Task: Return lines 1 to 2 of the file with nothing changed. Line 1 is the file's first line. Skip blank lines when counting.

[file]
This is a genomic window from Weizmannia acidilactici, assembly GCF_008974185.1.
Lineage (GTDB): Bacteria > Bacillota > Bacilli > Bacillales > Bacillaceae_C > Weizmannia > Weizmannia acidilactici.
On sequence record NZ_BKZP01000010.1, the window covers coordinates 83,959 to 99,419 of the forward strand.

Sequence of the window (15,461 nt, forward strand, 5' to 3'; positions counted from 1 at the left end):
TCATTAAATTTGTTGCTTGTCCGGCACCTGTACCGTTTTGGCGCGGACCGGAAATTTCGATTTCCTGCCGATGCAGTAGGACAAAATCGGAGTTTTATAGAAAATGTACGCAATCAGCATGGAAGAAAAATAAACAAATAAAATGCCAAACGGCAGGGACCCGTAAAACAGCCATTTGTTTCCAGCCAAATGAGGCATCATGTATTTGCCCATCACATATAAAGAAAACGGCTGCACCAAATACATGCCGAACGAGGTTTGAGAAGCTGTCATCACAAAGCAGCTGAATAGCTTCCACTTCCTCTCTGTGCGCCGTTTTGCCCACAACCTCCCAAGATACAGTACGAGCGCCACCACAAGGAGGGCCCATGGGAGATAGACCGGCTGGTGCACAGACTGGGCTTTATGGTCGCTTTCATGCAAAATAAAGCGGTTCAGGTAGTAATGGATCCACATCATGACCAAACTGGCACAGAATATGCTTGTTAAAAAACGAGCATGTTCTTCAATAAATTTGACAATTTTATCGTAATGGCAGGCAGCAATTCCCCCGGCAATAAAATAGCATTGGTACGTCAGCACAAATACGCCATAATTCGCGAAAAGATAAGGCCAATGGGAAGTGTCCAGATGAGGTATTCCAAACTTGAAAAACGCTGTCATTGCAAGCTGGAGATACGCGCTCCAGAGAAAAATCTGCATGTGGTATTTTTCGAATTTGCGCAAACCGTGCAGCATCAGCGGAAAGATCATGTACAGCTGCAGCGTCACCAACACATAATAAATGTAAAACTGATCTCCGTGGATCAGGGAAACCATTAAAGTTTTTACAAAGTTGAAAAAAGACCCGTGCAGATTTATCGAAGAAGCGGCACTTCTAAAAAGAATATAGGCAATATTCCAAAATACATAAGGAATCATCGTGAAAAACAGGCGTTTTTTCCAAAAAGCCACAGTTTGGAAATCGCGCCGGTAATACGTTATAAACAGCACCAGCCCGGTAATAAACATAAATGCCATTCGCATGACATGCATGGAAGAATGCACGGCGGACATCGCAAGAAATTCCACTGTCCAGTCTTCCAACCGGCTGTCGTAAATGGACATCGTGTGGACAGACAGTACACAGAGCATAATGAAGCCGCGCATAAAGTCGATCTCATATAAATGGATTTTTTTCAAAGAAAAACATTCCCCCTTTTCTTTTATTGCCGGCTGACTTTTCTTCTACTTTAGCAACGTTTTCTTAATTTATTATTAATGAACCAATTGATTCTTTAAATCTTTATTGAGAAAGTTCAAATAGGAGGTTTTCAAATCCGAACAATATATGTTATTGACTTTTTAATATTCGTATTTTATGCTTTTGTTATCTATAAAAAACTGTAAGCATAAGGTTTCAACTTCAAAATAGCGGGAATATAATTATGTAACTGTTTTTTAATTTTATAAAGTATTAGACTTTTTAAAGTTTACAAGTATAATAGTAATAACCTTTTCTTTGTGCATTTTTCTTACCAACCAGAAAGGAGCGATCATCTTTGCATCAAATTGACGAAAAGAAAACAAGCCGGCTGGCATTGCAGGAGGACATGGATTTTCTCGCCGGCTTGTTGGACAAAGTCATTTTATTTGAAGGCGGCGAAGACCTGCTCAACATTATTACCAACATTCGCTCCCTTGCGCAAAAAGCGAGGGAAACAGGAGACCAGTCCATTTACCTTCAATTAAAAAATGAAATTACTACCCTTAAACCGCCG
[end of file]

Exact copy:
This is a genomic window from Weizmannia acidilactici, assembly GCF_008974185.1.
Lineage (GTDB): Bacteria > Bacillota > Bacilli > Bacillales > Bacillaceae_C > Weizmannia > Weizmannia acidilactici.